Extended spectrum beta-lactamase' (ESBL) Production

ESBL's are genes carried on a plasmid and thus easily transferable to other enterobacteriaciae. The ESBL's been first isolated in Klebsiella spp but have rapidly spread to all the enterobacteriaciae. These bacteria are resistant to ampicillin, all cephalosporins including the 4th generation cephalosporins and pipericillin/tazobactam. Empiric therapy includes the carbapenems. Ciprofloxacin may be used if susceptible on testing. Infection control measures should be in place for all ESBL positive organisms. Carbapenem resistance has been seen in ESBL positive organisms due to KPC production. Ertapenem is used as a screen for this enzyme. If resistance to all the carbapenems is reported, Tigecycline might be a option for treatment.

% ESBL Production

  JHB PTA DBN
Klebsiella spp 54 47 45
Enterobacter spp 20 15 14
E. coli 20 6 11

Be aware that more than half of all the klebsiella isolates are ESBL positive in Gauteng.

% susceptibility in Klebsiella pneumoniae from Blood Cultures

  JHB PTA DBN
Cefuroxime 40 42 35
Ceftriaxone 42 43 36
Cefepime 42 43 36
Piperacillin /Tazobactam 55 40 58
Ciprofloxacin 57 56 64
Amikacin 79 74 83
Ertapenem 99 100 100
Imipenem / Meropenem 10 100 100

% susceptibility in E. coli from Blood Cultures

  JHB PTA DBN
2nd generation cephalosporins 82 79 72
3rd generation cephalosporins 86 83 75
Amox / clavulanate 76 70 76
Ciprofloxacin 63 70 59
Piperacillin/tazobactam 85 76 86
Amikacin 92 87 87
Imipenem/Meropenem 100 100 100

% susceptibility in E. coli from Urine

  JHB PTA DBN
Ampicillin 27 31 21
2nd generation cephalosporins 91 91 87
Amox / clavulanate 84 78 84
Ciprofloxacin 77 77 77

Empiric Treatment of community acquired Urinary Tract Infections

Empiric choice of antibiotics in treating a community-acquired UTI remains Augmentin or a 2nd generation cephalosporin. Please note that 23% of E. coli from the urinary tract are resistant to ciprofloxacin and that it should be used with this in mind when it is used empirically.

Another option for the treatment of uncomplicated lower urinary tract infections only, where the organism retains susceptibility, is fosfomycin which is a urinary antiseptic. Macrodantin is unfortunately at this time not available in South Africa.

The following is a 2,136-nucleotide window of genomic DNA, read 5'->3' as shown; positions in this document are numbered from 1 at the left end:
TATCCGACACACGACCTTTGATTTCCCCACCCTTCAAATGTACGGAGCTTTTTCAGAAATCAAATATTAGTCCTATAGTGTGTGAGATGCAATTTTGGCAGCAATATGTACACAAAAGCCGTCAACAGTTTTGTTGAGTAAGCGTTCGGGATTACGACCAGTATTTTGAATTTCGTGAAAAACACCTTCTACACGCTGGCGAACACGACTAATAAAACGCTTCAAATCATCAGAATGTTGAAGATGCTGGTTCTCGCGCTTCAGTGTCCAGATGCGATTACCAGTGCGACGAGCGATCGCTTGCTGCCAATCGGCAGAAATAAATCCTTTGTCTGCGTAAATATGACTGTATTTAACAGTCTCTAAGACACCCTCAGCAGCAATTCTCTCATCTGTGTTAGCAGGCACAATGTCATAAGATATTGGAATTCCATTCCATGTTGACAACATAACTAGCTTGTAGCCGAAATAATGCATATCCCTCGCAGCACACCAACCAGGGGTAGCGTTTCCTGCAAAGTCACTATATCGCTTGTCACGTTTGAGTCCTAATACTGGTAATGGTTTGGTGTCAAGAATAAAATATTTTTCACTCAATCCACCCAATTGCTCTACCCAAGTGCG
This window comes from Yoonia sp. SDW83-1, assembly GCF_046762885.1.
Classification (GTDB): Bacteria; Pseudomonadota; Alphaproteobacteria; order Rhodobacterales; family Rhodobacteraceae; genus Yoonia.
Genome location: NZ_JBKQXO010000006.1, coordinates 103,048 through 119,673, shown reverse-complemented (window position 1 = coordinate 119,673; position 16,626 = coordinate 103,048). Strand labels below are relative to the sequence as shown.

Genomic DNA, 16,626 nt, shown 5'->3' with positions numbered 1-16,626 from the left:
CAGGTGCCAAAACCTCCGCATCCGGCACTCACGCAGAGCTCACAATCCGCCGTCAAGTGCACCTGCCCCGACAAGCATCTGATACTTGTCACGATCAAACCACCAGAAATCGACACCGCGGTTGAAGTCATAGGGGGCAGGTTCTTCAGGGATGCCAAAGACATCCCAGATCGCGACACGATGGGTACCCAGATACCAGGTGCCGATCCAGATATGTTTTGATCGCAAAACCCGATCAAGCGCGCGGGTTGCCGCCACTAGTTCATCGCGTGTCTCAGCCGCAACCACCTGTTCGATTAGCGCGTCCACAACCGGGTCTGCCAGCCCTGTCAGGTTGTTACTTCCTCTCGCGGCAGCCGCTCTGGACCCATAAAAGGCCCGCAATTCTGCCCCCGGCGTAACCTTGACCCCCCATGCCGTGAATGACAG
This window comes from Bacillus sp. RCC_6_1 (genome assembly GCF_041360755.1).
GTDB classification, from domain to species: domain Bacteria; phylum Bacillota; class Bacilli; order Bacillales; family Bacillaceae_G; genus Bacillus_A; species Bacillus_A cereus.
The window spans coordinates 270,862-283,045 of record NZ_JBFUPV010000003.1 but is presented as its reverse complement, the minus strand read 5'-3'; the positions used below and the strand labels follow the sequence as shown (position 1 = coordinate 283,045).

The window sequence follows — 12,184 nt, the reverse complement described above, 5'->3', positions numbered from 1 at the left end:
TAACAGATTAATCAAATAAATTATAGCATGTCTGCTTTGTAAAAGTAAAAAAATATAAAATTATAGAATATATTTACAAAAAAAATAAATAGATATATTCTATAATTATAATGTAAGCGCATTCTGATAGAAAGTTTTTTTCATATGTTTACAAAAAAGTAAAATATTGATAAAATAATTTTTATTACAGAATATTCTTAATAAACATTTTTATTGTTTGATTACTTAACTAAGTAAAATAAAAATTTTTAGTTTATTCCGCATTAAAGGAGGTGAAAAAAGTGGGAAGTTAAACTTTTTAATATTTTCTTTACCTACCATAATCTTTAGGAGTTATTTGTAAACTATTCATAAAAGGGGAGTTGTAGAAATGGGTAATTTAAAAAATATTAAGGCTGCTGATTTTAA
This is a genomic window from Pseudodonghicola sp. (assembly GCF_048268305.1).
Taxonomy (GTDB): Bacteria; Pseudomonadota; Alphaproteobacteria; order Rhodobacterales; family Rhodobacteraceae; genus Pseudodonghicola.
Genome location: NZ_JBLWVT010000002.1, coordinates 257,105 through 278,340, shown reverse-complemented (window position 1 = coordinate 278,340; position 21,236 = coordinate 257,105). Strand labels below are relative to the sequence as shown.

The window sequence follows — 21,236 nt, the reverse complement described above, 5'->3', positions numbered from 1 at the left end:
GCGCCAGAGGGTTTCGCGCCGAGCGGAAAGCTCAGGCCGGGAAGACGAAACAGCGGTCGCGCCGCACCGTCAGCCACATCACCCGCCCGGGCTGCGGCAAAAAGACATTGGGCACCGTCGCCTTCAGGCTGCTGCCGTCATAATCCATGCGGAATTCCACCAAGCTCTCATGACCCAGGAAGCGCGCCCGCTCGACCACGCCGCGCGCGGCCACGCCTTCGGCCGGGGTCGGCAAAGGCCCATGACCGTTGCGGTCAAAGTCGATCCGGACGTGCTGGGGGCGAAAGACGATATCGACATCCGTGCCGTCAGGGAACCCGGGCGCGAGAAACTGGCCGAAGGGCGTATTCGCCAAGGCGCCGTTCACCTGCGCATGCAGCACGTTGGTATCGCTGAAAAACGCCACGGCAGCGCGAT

% Susceptibility in Acinetobacter spp from Blood Cultures

  JHB PTA DBN
Ceftazidime 20 25 25
Cefepime 37 43 48
Pip/tazobactam 19 20 18
Ciprofloxacin 32 41 58
Amikacin 55 52 90
Tobramycin 55 70 80
Meropenem 38 39 58
Imipenem 37 41 58

Acinetobacter spp are opportunists and may cause serious infections in immuno-compromised hosts. A multi-resistant strain is present in many of the Gauteng Hospitals. Treatment must be according to the antibiogram. Tobramycin and/or colistin often remain the only susceptible antibiotics. Please note that strict infection control measures should be in place for all pan-resistant acinetobacters and pseudomonas

Pseudomonas auruginosa

There are some strains in the Gauteng region that are fully resistant. Colistin and aztreonam are routinely tested but there are practical problems with both antibiotics and some strains are resistant especially to aztreonam. In view of the rapidly increasing ESBL problem, the carbapenems have become empiric choice in many ICU patients with suspected nosocomial gram-negative infections. Remember that some pseudomonas strains have isolated imipenem / meropenem resistance and that ertapenem has no activity against non-fermenting organisms (pseudomonas, acinetobacter and stenotrophomonas).

% Susceptibility P. aeruginosa from Blood Cultures

  JHB PTA DBN
Ceftazidime 83 66 58
Cefepime 80 67 58
Pip/tazobactam 69 51 17
Amikacin 78 73 79
Meropenem 77 59 85
Imipenem 72 55 79
Ciprofloxacin 67 64 73

Amp c

Certain organisms eg enterobacter, serratia, citrobacter, morganella and providencia spp. have a chromosomal gene that induces resistance to the 1st, 2nd and 3rd generation cephalosporins as well as ampicillin. Therefore the above mentioned antibiotics are not recommended for these bacteria. Empiric therapy for all Amp c producing bacteria includes quinolones, the 4th generation cephalosporins (cefepime) or the carbapenems (meropenem, imipenem and ertapenem)

% Susceptibility in Enterobacter spp from Blood Cultures

  JHB PTA DBN
Cefepime 62 86 69
Piperacillin/tazobactam 71 37 74
Amikacin 90 88 83
Meropenem/Imipenem 99 100 100
Ertapenem 98 100 100
Ciprofloxacin 85 92 87

Reference:

  1. South African Society for Clinical Microbiology (SASCM) Private Susceptibility Data January to June 2010

Download this article in PDF format - Antibiotic Update 2011 Newsletter July 2011